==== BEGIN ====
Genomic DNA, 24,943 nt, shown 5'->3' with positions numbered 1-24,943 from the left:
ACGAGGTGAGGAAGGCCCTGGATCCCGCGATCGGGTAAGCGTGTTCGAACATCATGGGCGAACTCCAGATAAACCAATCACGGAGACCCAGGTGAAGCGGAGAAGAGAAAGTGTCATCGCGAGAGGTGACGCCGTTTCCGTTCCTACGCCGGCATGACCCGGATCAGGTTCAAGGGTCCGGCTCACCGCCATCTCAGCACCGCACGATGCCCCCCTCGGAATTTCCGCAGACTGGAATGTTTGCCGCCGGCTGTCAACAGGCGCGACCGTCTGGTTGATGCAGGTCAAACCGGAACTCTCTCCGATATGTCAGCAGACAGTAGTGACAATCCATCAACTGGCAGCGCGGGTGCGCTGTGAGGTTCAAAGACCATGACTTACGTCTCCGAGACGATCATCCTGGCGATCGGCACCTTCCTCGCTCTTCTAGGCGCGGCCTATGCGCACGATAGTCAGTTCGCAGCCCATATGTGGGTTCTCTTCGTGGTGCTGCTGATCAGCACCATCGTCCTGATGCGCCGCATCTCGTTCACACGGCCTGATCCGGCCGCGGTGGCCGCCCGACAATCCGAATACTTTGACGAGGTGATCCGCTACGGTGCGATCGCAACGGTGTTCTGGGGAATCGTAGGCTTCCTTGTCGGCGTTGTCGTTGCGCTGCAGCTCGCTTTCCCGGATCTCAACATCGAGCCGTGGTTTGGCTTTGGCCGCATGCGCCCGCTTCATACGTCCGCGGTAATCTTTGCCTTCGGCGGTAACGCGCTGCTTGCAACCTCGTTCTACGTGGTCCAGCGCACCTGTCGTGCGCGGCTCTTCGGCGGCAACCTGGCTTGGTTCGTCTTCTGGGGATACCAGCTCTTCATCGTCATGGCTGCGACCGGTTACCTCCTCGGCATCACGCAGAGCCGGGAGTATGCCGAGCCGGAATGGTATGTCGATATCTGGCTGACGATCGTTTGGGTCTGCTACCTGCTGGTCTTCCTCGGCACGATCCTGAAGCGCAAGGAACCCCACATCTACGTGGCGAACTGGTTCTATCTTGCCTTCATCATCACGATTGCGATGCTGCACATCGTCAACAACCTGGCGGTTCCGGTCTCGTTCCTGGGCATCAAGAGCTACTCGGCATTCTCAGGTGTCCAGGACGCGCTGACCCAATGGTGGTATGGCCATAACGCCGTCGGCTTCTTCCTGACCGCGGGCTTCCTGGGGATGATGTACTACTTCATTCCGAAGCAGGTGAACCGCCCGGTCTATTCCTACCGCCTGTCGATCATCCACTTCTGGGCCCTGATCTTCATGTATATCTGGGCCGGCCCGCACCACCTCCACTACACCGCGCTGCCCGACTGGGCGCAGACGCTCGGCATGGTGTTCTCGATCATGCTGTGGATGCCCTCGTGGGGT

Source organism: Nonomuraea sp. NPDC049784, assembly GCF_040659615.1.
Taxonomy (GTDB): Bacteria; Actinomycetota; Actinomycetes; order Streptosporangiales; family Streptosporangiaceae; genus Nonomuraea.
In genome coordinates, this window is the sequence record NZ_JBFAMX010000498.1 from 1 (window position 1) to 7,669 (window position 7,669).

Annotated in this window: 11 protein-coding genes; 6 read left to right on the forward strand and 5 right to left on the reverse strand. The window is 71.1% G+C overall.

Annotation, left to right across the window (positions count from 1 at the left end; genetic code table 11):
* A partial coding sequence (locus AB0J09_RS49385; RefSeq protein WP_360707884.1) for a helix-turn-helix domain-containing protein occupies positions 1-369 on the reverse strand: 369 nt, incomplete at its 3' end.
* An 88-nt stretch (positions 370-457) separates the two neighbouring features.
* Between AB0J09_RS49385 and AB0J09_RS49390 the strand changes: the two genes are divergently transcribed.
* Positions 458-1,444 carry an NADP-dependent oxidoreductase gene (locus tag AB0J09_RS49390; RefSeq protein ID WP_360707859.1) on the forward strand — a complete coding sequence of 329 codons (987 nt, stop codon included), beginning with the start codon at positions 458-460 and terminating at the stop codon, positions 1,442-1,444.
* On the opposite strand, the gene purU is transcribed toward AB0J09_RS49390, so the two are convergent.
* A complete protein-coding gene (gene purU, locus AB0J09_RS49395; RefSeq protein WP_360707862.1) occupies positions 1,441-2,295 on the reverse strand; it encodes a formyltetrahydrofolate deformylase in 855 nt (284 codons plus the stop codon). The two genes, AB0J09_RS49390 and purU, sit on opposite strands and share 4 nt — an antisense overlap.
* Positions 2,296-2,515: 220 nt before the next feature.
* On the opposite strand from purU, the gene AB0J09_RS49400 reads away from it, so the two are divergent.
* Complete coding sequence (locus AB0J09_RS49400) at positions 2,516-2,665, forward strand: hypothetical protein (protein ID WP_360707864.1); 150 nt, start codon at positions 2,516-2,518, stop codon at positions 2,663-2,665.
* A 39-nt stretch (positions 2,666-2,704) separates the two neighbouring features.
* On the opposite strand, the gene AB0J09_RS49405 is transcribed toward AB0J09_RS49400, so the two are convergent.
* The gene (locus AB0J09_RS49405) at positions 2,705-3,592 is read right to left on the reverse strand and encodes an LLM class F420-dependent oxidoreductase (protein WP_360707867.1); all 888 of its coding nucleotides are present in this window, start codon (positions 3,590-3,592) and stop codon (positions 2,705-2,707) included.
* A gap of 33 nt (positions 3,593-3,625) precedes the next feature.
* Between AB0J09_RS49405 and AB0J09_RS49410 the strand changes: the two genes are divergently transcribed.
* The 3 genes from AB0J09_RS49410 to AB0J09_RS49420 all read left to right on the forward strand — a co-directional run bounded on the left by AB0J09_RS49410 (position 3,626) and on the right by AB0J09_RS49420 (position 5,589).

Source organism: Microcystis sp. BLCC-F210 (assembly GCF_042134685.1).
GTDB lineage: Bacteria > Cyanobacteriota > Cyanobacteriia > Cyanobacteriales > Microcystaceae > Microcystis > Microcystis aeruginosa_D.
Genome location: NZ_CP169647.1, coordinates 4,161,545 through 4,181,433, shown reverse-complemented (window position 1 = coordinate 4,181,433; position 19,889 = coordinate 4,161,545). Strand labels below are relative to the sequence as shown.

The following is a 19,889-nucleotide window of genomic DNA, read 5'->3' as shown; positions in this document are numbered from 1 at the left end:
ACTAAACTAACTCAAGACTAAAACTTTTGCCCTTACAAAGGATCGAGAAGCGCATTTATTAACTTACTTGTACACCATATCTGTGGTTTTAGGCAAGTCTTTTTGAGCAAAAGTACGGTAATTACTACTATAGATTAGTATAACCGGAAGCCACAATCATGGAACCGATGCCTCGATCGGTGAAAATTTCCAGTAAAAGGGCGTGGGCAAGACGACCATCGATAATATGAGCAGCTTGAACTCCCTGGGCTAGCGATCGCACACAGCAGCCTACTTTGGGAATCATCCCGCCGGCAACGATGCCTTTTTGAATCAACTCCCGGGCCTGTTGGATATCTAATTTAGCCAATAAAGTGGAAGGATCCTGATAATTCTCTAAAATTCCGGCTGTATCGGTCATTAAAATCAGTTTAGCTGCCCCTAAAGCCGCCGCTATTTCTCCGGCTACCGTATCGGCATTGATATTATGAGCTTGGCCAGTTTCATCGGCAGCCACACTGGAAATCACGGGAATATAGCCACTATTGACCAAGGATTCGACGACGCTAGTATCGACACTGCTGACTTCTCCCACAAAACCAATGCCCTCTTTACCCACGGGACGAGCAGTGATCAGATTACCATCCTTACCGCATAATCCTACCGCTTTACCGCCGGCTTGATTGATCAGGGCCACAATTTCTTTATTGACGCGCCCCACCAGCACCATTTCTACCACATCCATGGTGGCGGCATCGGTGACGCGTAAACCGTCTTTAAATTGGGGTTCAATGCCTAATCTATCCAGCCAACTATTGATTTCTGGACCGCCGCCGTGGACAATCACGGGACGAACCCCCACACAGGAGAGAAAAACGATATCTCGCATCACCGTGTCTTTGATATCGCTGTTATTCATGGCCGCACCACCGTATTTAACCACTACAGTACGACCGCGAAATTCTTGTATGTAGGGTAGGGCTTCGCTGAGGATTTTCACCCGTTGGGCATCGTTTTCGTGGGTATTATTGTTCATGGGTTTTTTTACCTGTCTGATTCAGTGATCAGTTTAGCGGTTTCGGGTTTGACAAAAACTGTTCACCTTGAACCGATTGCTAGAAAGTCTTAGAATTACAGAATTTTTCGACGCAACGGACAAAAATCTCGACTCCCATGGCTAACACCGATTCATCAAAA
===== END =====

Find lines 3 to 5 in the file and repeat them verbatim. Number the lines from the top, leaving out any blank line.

Source organism: Nonomuraea sp. NPDC049784, assembly GCF_040659615.1.
Taxonomy (GTDB): Bacteria; Actinomycetota; Actinomycetes; order Streptosporangiales; family Streptosporangiaceae; genus Nonomuraea.
In genome coordinates, this window is the sequence record NZ_JBFAMX010000498.1 from 1 (window position 1) to 7,669 (window position 7,669).